USDA spends $1.5 million on grants to combat invasive pests
The U.S. Department of Agriculture will spend $1.5 million on grants and cooperative agreements for organizations in eight states to study the economic effects of combating exotic pests and diseases.
“These research projects will help enhance our ability to fight invasive pests,” said Agriculture Secretary Ann M. Veneman in a statement.
The organizations, most of which are tied to state universities, are located in California, Hawaii, Maryland, Michigan, North Carolina, Virginia, Washington and Wyoming.
These organizations will study:
* Costs and benefits of alternative invasive species management strategies of other countries, at U.S. ports of entry and within the United States.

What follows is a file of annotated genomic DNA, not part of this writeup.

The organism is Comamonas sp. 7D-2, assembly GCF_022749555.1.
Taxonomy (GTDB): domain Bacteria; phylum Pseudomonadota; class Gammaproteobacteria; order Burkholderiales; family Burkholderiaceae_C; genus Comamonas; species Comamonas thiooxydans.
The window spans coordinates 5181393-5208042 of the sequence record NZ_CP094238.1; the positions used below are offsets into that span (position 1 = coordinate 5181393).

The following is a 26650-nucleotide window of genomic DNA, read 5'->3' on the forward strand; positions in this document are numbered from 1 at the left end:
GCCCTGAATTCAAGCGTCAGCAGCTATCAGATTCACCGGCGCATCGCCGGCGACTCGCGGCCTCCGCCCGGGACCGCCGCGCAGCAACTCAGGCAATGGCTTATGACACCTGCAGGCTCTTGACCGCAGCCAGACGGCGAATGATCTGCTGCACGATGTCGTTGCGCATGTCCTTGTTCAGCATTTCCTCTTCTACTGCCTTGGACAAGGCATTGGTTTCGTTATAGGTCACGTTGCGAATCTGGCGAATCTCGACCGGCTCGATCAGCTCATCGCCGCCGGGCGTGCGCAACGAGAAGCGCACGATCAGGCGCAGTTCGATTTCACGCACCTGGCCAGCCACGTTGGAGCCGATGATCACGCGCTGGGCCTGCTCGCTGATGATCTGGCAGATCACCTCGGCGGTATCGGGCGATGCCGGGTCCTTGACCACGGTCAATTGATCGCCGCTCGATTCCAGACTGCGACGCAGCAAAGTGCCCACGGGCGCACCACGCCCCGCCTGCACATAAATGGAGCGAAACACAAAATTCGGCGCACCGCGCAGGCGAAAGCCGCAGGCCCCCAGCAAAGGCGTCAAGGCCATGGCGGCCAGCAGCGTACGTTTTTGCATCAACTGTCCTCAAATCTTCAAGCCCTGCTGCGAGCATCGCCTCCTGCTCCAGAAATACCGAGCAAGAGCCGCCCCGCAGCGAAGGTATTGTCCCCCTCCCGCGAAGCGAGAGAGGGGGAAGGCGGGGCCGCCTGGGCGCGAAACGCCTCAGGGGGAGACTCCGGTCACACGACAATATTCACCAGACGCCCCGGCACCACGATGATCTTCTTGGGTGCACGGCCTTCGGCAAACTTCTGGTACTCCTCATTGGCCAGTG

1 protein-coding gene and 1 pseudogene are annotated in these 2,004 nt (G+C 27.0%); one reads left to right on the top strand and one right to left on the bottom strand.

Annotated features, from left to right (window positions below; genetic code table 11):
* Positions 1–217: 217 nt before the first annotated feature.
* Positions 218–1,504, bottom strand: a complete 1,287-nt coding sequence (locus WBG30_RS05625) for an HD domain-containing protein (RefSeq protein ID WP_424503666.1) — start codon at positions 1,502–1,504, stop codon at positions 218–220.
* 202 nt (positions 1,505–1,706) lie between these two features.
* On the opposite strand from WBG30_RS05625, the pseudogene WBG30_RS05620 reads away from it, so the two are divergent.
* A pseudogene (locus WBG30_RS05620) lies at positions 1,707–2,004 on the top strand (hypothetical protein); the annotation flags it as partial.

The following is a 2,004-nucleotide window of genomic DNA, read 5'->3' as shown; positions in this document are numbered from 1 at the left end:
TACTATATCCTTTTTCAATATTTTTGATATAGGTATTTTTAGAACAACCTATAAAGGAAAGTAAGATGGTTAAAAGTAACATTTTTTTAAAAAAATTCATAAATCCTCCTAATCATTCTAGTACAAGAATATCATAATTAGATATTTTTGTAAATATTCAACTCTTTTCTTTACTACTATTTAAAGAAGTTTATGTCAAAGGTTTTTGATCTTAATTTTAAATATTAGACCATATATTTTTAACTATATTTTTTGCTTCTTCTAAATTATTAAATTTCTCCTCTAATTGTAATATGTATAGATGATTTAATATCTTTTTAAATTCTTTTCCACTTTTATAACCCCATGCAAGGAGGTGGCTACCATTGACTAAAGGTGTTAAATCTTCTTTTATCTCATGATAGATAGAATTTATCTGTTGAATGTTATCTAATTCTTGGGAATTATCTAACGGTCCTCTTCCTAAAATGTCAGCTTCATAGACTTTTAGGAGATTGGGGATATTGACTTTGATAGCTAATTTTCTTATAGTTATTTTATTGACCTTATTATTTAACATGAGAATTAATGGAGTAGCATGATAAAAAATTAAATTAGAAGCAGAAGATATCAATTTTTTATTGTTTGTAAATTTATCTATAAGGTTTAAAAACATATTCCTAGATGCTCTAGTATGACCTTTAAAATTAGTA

* Economic effects of regulations to prevent the import of invasive species that threaten U.S. forests.
* Economic issues related to the design and operation of voluntary insurance and mandatory check-off programs that provide help with the management of invasive species risks.
* Economic effects of livestock disease controls and how these effects may vary with efforts by ranchers or regulatory agencies to reduce the risk of disease transmission.
* How to best to distribute resources between exclusion and control strategies for representative invasive species.
* Economic effect of invasive species policies on trade, such as tariffs, commodity programs and crop insurance.
USDA said the research projects are competitively awarded by the Program of Research on the Economics of Invasive Species Management, which is administered by USDA’s Economic Research Service.